With the deluge of recent and forthcoming art fairs this season we have dived into analyzing the trends, figures and platforms which drive the industry. It is apparent that things are looking good for the future of the online art market, which in 2017 was at an all-time high of 5.4 billion US Dollars, up 10% from the previous year and accounting for 8% of the total value of global art sales.
The online art market has continued to grow steadily against a backdrop of a global art market that is, according to the Hiscox Online Art Trade Report 2017, showing a far more modest increase. With foot traffic into gallery spaces diminishing, fair participation costs rising, and the ever-mounting overheads associated with maintaining a showroom, attention in the industry has shifted from the storefront to the homepage.
65% of the galleries and dealers surveyed by Art Basel and the UBS for their report The Art Market 2018 believe online sales will increase in the next 5 years, many having resorted to offering their works online, or partnering with online platforms. Whilst some more traditional dealers may still be reluctant, the harsh reality is that 2017 saw more galleries closing their doors than opening them, and an alarming 87% decrease in the number of new galleries established in comparison to 10 years ago.
However, weary dealers can rest assured because, as pointed out in the Hiscox Online Art Trade Report 2017, online buyers have proven surprisingly loyal, often buying more than one work and also showing to be increasingly confident in buying more expensive works.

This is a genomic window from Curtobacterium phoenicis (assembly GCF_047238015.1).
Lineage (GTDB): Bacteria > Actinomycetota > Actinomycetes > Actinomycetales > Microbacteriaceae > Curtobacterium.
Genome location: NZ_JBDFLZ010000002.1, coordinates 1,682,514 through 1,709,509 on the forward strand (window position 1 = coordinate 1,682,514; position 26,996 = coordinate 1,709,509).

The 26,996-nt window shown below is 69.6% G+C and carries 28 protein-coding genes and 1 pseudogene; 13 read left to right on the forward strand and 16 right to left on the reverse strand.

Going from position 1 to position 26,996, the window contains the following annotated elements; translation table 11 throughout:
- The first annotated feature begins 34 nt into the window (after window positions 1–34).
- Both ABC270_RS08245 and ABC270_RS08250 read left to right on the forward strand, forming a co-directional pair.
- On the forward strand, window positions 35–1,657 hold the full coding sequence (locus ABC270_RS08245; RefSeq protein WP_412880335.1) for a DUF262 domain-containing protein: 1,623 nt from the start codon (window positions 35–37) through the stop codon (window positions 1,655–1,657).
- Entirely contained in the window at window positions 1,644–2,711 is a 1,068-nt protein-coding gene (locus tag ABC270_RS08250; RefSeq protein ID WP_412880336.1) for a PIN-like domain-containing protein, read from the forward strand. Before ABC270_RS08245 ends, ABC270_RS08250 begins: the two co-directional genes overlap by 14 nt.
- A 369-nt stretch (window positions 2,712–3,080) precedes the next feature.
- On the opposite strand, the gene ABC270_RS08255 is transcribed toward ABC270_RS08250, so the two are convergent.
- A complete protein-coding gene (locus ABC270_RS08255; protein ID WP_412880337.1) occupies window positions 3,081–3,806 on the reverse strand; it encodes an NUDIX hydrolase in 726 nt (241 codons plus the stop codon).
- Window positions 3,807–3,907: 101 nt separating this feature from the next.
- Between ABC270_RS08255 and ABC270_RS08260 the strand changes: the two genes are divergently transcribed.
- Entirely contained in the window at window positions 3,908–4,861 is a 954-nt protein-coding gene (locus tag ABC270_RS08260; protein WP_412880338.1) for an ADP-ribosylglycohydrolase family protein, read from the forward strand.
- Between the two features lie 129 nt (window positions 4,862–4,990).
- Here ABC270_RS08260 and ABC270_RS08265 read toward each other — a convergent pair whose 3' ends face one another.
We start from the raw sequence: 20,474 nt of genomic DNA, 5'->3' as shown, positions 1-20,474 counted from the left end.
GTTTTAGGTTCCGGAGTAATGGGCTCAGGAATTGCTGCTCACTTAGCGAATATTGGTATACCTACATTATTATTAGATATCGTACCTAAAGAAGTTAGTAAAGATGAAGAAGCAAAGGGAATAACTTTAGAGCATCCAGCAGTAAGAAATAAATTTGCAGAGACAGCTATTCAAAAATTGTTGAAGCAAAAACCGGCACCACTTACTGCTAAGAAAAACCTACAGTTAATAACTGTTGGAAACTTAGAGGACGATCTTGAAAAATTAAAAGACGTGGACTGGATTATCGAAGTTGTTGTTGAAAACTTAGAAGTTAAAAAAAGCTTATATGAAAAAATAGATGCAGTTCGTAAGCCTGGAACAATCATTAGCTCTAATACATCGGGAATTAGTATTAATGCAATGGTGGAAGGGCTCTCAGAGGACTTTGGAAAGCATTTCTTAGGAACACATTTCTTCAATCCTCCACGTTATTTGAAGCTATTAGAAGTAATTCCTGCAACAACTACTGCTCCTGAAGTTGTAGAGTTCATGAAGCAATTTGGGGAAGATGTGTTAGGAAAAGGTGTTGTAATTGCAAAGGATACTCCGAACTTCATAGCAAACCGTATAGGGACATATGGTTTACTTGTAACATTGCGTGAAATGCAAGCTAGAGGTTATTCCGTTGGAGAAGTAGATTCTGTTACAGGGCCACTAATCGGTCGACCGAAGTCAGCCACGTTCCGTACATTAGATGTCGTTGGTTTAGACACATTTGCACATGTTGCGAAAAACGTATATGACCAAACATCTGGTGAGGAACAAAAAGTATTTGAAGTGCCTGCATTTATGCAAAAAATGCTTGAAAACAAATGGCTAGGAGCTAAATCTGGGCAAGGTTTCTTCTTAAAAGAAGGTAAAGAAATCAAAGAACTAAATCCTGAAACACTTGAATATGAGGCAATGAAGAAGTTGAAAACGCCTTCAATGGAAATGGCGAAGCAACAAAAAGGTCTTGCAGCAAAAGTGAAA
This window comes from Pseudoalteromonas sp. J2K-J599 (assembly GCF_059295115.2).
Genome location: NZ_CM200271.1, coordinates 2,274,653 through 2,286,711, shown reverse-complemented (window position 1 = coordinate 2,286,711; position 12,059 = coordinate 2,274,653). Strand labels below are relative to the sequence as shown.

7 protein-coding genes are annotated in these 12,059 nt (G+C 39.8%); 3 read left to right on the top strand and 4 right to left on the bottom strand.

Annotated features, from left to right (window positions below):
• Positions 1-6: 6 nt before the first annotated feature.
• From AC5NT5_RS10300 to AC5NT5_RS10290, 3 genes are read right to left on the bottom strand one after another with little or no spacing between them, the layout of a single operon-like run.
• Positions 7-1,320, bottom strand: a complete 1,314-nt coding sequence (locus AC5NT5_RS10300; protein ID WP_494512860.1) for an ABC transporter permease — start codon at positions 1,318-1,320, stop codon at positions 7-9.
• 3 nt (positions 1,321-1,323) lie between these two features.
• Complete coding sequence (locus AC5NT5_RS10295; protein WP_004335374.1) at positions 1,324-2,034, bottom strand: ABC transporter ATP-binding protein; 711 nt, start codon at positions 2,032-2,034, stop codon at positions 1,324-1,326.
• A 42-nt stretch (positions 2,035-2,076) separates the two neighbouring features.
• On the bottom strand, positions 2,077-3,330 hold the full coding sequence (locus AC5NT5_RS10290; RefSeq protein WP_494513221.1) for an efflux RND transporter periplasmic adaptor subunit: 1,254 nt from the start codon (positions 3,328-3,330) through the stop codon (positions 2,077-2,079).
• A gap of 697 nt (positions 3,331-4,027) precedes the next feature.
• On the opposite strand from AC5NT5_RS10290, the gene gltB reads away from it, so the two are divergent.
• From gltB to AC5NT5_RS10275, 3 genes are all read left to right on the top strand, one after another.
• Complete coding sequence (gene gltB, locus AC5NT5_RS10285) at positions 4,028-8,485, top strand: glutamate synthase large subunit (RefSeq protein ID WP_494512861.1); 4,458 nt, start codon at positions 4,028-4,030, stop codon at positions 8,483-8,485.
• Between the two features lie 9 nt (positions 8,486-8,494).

An article published by Bloomberg earlier this year questioned whether the fastest growing art market sector was in fact the cheapest—referring of course to the print market. Whilst their typically affordable prices have long provided new buyers with entry points into the world of collecting, limited edition prints are now according to the Bloomberg article “rapidly becoming destinations” for collectors of all budgets.
The proliferation of limited edition prints—attributed to them being increasingly seen for their investment value, to the pride associated in being able to say “I have a Warhol at home”, to the accessibility of it all—has created an enormous pool of new buyers in the market. Director of Bonham’s Prints and Multiples Department, Deborah Ripley, has alleged that for all these reasons, “high-end prints will always find buyers”; a prospect which undoubtedly makes selling limited edition prints and multiples to the international online community increasingly attractive.
UBS and Art Basel’s The Art Market 2018 reports that the vast majority of collectors value the educational experience of purchasing art online, wanting to see details about the artist, artwork, provenance, condition and exhibitions as well as the price. Curated editorial material has proven invaluable in supporting online trade by educating growing audiences of often inexperienced collectors, and by driving traffic to galleries’ homepages and associated online platforms.
This rings particularly true with younger consumers, with almost 40% of US buyers aged between 18 and 34 having discovered their purchased pieces through Instagram, Pinterest or other social media sites. TEFAF’s 2017 Art Market Report asserts that in the age of the Internet, millennials will increasingly be going online to find works of art, and that artists and dealers should be channeling their energy just there. Focusing on targeting relevant content via social media and creating a transparent digital conversation is what is needed to eventually win over traditional buyers.
With Art Basel confirming that one of “the biggest issues facing dealers in 2018 is finding new buyers”, selling through the conventional gallery model and rigidly adhering to traditional ways of doing business will prove trickier than before. Opening up to the online art world will inevitably become a must.
By Chloe Steffen